Monday, June 15, 2009

Top systems and teacher debt (yes, this one hurts)

In addition to developing alternative ways of recruiting alternative ways of recruiting fresh graduates, top-performing systems have also found ways to recruit more experienced graduates. Typically, teacher training requirements create barriers to recruiting such people. Applicants to teaching who have already completed their university studies and started work generally have to undertake a year of training, during which they use a year’s earnings, as well as often having to bear the cost of the course in addition. This makes entry into the profession unattractive to experienced hires, particularly those with families or other financial commitments. Opening up alternative routes into teaching in which entrants are relieved of this financial burden increases significantly the pool of potential applicants into the profession.
Of all the thoughts in How the worlds best-performing school systems make it to the top, only that one made me sad.

Kentucky already applied this great lesson, and we got great new teachers by promising to forgive their loans. The participants included many talented people who already had established careers and family responsibilities. It was a brilliant, world-class idea.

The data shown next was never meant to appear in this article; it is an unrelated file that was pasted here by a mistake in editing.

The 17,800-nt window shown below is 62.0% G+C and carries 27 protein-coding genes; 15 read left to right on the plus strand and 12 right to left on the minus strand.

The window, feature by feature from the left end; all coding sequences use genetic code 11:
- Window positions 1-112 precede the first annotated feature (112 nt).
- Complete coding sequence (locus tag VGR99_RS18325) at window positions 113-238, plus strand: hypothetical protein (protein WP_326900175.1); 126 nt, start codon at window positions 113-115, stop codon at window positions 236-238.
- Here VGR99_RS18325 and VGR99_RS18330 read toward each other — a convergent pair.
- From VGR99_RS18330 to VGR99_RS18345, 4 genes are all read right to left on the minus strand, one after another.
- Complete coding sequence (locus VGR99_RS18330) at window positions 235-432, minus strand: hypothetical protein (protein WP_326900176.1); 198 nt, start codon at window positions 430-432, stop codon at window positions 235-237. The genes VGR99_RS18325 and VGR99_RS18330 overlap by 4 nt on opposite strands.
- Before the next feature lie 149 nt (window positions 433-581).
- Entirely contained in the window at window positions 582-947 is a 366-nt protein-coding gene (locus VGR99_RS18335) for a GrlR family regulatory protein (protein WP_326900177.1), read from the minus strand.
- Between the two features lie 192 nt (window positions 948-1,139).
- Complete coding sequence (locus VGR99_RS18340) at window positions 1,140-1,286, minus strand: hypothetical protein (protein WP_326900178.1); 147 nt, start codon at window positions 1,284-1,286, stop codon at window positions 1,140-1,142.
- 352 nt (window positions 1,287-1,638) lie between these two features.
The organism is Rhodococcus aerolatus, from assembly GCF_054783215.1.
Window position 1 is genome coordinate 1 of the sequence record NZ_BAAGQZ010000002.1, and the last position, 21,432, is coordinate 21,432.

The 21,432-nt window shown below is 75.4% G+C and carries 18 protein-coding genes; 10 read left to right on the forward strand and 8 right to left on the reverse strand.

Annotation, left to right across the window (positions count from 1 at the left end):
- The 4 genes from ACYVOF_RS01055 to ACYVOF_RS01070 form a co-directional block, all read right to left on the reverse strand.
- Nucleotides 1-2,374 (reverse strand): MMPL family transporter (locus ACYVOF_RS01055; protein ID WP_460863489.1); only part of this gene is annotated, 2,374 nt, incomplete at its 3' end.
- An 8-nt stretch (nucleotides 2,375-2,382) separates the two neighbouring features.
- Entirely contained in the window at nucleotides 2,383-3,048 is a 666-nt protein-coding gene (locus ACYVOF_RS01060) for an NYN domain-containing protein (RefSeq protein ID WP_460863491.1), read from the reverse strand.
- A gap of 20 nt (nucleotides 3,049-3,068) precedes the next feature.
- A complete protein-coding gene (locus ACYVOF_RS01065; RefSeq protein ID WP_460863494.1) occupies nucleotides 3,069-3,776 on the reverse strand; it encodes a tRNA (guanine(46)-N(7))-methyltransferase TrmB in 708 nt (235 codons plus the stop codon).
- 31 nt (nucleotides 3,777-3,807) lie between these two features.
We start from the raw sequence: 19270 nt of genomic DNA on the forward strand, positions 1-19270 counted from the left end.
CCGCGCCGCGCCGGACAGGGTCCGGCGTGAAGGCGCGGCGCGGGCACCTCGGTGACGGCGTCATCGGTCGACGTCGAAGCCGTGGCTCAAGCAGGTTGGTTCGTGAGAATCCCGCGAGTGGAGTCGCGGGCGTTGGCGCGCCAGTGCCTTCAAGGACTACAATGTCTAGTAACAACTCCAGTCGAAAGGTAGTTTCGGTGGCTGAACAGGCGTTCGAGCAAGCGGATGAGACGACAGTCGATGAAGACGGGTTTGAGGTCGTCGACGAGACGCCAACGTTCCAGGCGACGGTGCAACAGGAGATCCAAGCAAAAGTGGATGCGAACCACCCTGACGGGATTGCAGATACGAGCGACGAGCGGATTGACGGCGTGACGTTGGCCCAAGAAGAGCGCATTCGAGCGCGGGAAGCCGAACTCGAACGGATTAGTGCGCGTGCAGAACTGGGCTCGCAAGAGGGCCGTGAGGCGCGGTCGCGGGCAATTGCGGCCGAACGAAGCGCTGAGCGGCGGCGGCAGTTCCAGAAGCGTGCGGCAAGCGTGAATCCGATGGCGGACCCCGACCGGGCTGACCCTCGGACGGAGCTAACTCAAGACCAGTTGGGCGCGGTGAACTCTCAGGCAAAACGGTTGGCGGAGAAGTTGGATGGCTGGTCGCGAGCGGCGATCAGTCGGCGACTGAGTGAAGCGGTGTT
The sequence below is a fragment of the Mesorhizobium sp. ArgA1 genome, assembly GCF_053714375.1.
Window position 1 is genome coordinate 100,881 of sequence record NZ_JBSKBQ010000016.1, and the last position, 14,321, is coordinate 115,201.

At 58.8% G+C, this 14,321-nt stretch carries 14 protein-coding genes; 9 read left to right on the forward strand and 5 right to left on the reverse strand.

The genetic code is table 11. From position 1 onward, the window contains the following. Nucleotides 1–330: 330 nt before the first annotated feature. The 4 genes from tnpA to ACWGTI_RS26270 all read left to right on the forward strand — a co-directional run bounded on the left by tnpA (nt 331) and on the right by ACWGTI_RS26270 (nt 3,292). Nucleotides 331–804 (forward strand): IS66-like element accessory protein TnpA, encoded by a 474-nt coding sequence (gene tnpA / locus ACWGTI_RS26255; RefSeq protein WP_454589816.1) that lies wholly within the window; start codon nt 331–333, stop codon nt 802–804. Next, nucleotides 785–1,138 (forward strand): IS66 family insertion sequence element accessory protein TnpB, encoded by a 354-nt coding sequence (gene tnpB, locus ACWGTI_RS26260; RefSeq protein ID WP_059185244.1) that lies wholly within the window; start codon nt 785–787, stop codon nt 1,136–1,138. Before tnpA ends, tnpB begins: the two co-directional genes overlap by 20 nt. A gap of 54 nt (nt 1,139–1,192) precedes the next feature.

Except, the loans aren't being forgiven, the teachers are being crushed by debts they were coaxed to take on, and we're still looking for ways to say promises weren't made and don't have to be kept. Details on the Best in Class debacle are here, and a perfect illustration of how not to prepare for global competition.

1 comment:

  1. Thanks again Susan, for continuing to support teachers affected by cuts to the Best in Class loan forgiveness program. You are a blessing.


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